So, pumps and hoses in, the fuel can now get from the tank all the way up
to the engine bay where upon it fills this little item.......
Which is of course the fuel rail. When the engine is up and running the ecu opens
the injectors for a preprogrammed amount of time to squirt in just the right amount of
fuel thats needed. For this to work then the fuel present in the fuel rail has to be at a constant
pressure. For this engine that pressure is 3 bar. The ecu has no way of watching the fuel pressure
and will always presume the fuel pressure is 3 bar. If for some reason something went tits up and
the fuel pressure went higher than this in the rail, then the ecu still opens the injectors the same
length of time and more fuel will get squirted in leading to the engine running rich.
Likewise if the pressure dropped in the rail less fuel would be squirted in running the engine lean.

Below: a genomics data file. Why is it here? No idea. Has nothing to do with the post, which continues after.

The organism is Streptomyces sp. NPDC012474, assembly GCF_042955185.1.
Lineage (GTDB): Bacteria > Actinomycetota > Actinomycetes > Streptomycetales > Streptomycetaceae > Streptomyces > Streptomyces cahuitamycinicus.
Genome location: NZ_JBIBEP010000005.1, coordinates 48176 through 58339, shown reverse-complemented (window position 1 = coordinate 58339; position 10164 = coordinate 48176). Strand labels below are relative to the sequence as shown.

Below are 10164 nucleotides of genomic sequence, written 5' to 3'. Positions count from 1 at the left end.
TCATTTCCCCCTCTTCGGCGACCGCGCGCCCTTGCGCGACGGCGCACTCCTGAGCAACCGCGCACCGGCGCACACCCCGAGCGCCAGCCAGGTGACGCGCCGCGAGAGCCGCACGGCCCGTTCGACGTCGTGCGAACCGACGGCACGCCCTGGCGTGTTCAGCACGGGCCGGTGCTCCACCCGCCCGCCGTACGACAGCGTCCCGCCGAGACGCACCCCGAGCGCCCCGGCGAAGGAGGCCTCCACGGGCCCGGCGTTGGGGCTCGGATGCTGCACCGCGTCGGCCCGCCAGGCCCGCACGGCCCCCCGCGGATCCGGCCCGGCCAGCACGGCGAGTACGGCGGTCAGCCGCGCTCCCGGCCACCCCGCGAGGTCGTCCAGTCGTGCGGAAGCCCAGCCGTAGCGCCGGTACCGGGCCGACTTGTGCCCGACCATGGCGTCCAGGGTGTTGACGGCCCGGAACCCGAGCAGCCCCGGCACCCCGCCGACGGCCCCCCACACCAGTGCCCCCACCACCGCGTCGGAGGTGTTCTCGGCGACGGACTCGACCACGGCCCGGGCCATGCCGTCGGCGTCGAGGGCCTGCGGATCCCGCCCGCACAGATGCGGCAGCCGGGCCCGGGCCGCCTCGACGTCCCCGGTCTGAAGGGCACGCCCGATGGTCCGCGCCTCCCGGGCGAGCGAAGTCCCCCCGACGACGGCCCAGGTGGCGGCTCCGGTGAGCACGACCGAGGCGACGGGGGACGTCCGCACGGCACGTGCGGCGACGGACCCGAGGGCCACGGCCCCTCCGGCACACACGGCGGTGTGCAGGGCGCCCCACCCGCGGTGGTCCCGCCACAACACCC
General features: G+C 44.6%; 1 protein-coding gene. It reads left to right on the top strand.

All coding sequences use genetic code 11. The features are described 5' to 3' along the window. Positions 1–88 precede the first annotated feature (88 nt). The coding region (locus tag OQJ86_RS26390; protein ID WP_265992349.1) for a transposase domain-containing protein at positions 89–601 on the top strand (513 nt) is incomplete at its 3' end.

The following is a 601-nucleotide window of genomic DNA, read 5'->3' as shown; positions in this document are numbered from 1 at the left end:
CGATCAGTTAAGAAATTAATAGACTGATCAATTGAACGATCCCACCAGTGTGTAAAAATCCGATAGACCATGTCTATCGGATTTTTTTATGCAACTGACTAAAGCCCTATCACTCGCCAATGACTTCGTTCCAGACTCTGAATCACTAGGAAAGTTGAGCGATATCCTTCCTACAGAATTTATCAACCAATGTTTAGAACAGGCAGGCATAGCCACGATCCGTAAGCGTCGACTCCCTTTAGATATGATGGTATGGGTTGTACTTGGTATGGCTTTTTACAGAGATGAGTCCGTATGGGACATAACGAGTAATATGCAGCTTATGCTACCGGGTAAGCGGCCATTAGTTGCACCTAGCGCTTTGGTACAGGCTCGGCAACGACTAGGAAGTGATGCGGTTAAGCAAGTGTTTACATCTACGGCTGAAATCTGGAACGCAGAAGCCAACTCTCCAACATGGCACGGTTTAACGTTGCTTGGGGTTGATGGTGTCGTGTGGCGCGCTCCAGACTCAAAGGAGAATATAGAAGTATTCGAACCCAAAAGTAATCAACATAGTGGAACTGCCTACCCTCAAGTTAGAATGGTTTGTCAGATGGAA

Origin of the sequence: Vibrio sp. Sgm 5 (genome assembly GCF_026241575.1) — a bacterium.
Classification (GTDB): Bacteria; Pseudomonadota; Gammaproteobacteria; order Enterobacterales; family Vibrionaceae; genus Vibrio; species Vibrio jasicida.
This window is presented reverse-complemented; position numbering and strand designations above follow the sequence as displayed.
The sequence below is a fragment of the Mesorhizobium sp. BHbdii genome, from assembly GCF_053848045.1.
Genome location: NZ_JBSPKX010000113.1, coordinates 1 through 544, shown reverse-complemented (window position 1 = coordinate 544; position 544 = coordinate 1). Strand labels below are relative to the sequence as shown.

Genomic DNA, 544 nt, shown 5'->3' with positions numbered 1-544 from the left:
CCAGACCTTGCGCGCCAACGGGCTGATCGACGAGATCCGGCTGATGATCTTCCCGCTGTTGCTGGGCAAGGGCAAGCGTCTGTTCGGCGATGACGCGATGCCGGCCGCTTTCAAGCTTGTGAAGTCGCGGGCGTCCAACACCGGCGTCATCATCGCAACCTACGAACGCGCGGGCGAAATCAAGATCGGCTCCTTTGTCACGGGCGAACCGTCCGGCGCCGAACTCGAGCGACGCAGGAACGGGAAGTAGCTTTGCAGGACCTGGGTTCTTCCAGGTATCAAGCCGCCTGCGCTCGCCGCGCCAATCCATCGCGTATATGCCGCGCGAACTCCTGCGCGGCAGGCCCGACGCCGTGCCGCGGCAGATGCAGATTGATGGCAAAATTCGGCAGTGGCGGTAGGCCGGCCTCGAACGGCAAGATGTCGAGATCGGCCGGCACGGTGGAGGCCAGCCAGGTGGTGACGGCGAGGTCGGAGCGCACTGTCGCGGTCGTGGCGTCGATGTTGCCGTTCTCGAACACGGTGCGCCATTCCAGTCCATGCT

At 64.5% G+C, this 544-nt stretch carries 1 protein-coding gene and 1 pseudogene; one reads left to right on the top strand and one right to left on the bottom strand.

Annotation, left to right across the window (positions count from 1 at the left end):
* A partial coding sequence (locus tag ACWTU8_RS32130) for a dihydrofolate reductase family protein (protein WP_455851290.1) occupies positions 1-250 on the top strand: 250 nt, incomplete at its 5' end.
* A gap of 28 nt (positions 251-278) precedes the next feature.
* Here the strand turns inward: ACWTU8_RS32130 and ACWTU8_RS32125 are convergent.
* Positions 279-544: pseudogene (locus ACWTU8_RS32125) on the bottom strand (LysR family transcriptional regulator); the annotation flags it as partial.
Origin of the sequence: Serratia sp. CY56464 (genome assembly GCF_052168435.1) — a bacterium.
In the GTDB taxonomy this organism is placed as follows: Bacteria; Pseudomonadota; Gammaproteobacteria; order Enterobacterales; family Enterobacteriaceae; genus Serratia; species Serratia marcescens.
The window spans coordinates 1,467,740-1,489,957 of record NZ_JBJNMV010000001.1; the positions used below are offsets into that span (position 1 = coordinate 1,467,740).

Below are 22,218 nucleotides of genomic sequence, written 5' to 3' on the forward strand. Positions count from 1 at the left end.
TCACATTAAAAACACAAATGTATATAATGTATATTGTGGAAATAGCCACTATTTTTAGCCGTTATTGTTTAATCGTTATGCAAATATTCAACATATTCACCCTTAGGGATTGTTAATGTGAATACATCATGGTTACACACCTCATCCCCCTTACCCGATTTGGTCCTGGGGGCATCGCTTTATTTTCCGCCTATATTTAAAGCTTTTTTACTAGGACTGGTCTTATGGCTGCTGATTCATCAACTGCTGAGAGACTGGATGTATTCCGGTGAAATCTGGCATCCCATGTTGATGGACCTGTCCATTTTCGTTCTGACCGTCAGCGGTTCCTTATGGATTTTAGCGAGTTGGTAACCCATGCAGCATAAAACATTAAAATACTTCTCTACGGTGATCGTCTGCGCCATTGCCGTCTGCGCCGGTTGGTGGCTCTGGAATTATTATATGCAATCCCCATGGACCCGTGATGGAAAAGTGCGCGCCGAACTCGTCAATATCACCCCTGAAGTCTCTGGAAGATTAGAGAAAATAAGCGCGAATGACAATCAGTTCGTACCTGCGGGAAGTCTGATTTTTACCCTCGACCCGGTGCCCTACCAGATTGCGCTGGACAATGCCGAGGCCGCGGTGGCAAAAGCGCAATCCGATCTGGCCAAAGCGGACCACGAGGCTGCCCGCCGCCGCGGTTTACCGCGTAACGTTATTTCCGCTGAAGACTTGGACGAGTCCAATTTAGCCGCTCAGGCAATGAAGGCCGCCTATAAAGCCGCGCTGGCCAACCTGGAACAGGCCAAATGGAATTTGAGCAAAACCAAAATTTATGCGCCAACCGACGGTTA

So, how the hell do we keep fuel at the right pressure in the fuel rail?
Well, it's all done by this little lad bolted on to the end of the fuel rail,
surprisingly known as the fuel pressure regulator.........
It's not a terribly complicated device and if your not familiar with the workings of one
then probably the best way of describing how it works is comparing it to placing your
finger over the end of a garden hose. When you block the water coming out of the hose the
pressure builds, let your finger off a little and some water squirts out and the pressure
drops off in the hose. The regulator shown above does basically the same thing.
The fuel pump pumps the fuel up to the fuel rail, fills the rail and try's to flow out the end of the
fuel rail where it meets the regulator. Inside the regulator there's a little valve held shut with a